Media Resource

Ask an NEH Expert: Wide Research

Jeffrey Ludwig, Director of Education at the Seward House Museum (Auburn, New York), discusses the benefits of wide research—the range of source types a researcher uses—when developing any research project. 

This video is one in a series about historical research and writing developed through a collaboration between the National Endowment for the Humanities and National History Day.

Questions for Analysis and Comprehension

These questions can be used before viewing the video to brainstorm ideas and review the concepts discussed in the interview, or after watching as a way to reflect on the interview.

1. What is the difference between a primary and secondary source?

2. What types of sources have you used when researching and what new perspectives did they offer to your project?

3. How can material and visual objects be used as sources for research?

4. Who in your community could you collaborate with to help widen your research and develop a project?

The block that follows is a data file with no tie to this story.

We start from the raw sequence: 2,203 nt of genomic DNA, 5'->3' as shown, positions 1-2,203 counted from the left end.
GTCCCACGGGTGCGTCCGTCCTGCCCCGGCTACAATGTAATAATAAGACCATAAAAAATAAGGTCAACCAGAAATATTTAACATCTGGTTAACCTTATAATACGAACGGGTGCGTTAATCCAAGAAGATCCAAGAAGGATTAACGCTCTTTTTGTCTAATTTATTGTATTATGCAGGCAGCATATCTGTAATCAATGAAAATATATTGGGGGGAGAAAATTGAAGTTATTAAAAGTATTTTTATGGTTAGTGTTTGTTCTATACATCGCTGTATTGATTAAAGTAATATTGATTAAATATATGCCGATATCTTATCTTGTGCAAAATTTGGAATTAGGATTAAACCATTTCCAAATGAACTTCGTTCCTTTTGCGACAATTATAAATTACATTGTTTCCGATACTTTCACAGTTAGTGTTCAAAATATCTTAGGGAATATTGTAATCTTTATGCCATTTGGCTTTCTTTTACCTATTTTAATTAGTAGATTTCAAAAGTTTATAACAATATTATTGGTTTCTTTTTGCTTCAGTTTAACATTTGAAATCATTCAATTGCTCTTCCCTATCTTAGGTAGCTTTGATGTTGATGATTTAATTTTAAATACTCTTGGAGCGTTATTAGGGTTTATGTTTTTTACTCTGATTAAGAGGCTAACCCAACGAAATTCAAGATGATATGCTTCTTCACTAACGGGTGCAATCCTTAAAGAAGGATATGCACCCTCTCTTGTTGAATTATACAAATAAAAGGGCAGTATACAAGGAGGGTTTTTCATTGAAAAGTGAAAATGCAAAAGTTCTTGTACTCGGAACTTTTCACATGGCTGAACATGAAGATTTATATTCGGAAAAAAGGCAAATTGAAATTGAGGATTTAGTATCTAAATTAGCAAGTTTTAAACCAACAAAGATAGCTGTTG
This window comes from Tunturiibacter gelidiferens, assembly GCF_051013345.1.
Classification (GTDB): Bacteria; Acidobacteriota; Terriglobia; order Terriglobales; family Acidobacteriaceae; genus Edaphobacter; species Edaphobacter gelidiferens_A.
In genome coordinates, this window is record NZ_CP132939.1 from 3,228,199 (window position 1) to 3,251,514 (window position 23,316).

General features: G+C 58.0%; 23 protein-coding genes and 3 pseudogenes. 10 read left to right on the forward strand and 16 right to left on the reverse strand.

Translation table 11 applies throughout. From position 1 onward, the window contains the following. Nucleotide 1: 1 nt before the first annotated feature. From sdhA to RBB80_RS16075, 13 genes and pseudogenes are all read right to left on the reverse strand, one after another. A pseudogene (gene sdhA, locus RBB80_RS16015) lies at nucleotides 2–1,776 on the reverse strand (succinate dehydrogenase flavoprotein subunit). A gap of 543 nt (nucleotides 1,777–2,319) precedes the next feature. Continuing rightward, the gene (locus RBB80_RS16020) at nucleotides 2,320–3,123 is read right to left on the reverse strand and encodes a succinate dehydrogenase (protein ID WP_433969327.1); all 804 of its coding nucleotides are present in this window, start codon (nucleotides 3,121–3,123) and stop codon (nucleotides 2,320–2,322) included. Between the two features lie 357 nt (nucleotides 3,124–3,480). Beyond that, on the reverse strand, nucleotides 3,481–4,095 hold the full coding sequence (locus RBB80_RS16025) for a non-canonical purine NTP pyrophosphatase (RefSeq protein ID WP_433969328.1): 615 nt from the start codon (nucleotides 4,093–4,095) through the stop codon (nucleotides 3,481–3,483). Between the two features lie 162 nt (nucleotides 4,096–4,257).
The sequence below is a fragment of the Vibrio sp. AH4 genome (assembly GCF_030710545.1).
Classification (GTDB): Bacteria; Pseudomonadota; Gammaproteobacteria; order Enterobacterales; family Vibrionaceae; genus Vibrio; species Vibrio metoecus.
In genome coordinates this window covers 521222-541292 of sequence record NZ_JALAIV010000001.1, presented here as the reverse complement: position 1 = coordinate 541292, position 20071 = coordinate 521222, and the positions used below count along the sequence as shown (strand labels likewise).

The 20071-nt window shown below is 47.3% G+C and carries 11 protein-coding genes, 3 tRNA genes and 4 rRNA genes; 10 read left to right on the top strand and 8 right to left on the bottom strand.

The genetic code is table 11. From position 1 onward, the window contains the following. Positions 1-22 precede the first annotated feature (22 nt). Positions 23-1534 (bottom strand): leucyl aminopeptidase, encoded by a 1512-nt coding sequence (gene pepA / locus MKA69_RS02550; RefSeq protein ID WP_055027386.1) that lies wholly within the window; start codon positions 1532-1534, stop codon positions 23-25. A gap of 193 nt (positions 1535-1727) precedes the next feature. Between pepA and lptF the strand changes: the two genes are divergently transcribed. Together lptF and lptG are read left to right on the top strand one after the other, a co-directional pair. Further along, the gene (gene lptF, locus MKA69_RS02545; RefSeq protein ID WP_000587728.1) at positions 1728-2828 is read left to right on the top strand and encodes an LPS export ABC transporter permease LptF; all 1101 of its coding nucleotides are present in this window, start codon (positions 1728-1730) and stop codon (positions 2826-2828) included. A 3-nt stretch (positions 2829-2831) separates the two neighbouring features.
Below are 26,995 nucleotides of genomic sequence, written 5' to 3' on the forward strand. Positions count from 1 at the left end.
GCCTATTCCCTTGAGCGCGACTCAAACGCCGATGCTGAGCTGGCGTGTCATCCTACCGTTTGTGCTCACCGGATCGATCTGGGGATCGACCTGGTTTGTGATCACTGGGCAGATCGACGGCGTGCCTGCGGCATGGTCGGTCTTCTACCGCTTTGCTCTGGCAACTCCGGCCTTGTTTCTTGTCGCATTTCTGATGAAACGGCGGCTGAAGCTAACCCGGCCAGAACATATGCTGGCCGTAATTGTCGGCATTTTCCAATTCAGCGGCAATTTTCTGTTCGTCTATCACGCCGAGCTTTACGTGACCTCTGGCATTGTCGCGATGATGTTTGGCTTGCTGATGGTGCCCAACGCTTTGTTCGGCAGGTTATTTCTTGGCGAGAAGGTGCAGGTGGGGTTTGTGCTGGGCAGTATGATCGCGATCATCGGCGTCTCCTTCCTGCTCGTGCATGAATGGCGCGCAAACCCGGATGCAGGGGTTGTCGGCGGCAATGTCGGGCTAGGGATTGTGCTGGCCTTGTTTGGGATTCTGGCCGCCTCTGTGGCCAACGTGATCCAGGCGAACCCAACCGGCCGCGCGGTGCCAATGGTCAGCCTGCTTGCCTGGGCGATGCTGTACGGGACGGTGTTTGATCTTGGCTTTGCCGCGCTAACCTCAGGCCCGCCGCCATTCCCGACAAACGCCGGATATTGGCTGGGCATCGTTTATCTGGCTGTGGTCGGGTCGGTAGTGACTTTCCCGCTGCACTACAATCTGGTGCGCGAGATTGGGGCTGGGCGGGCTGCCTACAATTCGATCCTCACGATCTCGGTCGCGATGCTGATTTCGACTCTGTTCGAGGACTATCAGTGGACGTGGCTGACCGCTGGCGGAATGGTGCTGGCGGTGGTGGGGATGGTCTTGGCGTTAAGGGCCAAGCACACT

Interview Questions with Timestamps

1. How do you prepare for a project that you know will likely involve working with different kinds of sources? (3:40)

2. What is wide research? (6:10)

3. How do you limit the scope of your research to ensure you have quality sources? (8:25)

4. Why is wide research important? (12:12)

5. How can you use secondary sources and artifacts to inform your research? (16:50)

6. What do you do when you feel stuck during the research process? (20:15)

7.  How do you showcase your research and the sources you have used? (23:20)